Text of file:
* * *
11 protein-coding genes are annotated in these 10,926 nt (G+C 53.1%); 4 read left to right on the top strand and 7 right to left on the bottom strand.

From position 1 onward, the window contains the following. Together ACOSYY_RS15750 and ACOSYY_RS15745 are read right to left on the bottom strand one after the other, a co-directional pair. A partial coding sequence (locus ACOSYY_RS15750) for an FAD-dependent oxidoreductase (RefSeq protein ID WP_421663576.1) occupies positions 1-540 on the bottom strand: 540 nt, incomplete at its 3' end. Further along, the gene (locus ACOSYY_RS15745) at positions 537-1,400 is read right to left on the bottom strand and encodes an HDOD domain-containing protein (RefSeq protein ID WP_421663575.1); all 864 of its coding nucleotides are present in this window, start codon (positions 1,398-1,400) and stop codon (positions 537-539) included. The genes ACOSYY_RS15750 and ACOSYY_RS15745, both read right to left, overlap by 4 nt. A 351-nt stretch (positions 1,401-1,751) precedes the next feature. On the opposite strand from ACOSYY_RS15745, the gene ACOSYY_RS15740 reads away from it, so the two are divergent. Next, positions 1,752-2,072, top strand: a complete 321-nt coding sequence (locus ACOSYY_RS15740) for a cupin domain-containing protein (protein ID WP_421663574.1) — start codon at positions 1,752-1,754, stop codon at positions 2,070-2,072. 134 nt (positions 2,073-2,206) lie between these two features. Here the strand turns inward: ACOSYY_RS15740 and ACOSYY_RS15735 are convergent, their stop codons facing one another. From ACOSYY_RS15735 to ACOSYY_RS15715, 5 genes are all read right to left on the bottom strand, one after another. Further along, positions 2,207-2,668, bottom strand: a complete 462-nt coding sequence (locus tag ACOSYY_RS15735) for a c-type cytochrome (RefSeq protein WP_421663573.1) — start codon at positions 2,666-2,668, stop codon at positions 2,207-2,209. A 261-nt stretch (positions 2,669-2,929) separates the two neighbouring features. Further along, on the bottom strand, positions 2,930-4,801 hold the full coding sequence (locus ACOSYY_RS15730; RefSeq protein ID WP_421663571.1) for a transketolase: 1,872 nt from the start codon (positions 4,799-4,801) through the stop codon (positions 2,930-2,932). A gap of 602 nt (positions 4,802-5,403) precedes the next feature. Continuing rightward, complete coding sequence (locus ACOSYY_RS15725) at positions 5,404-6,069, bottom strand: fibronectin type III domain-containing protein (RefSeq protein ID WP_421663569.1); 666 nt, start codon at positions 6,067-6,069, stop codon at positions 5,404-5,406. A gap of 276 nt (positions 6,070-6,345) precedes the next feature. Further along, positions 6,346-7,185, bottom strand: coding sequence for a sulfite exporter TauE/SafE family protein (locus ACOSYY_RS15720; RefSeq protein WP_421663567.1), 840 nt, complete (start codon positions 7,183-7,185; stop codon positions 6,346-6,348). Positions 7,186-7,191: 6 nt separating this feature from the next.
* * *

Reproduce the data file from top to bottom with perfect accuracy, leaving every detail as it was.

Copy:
11 protein-coding genes are annotated in these 10,926 nt (G+C 53.1%); 4 read left to right on the top strand and 7 right to left on the bottom strand.

From position 1 onward, the window contains the following. Together ACOSYY_RS15750 and ACOSYY_RS15745 are read right to left on the bottom strand one after the other, a co-directional pair. A partial coding sequence (locus ACOSYY_RS15750) for an FAD-dependent oxidoreductase (RefSeq protein ID WP_421663576.1) occupies positions 1-540 on the bottom strand: 540 nt, incomplete at its 3' end. Further along, the gene (locus ACOSYY_RS15745) at positions 537-1,400 is read right to left on the bottom strand and encodes an HDOD domain-containing protein (RefSeq protein ID WP_421663575.1); all 864 of its coding nucleotides are present in this window, start codon (positions 1,398-1,400) and stop codon (positions 537-539) included. The genes ACOSYY_RS15750 and ACOSYY_RS15745, both read right to left, overlap by 4 nt. A 351-nt stretch (positions 1,401-1,751) precedes the next feature. On the opposite strand from ACOSYY_RS15745, the gene ACOSYY_RS15740 reads away from it, so the two are divergent. Next, positions 1,752-2,072, top strand: a complete 321-nt coding sequence (locus ACOSYY_RS15740) for a cupin domain-containing protein (protein ID WP_421663574.1) — start codon at positions 1,752-1,754, stop codon at positions 2,070-2,072. 134 nt (positions 2,073-2,206) lie between these two features. Here the strand turns inward: ACOSYY_RS15740 and ACOSYY_RS15735 are convergent, their stop codons facing one another. From ACOSYY_RS15735 to ACOSYY_RS15715, 5 genes are all read right to left on the bottom strand, one after another. Further along, positions 2,207-2,668, bottom strand: a complete 462-nt coding sequence (locus tag ACOSYY_RS15735) for a c-type cytochrome (RefSeq protein WP_421663573.1) — start codon at positions 2,666-2,668, stop codon at positions 2,207-2,209. A 261-nt stretch (positions 2,669-2,929) separates the two neighbouring features. Further along, on the bottom strand, positions 2,930-4,801 hold the full coding sequence (locus ACOSYY_RS15730; RefSeq protein ID WP_421663571.1) for a transketolase: 1,872 nt from the start codon (positions 4,799-4,801) through the stop codon (positions 2,930-2,932). A gap of 602 nt (positions 4,802-5,403) precedes the next feature. Continuing rightward, complete coding sequence (locus ACOSYY_RS15725) at positions 5,404-6,069, bottom strand: fibronectin type III domain-containing protein (RefSeq protein ID WP_421663569.1); 666 nt, start codon at positions 6,067-6,069, stop codon at positions 5,404-5,406. A gap of 276 nt (positions 6,070-6,345) precedes the next feature. Further along, positions 6,346-7,185, bottom strand: coding sequence for a sulfite exporter TauE/SafE family protein (locus ACOSYY_RS15720; RefSeq protein WP_421663567.1), 840 nt, complete (start codon positions 7,183-7,185; stop codon positions 6,346-6,348). Positions 7,186-7,191: 6 nt separating this feature from the next.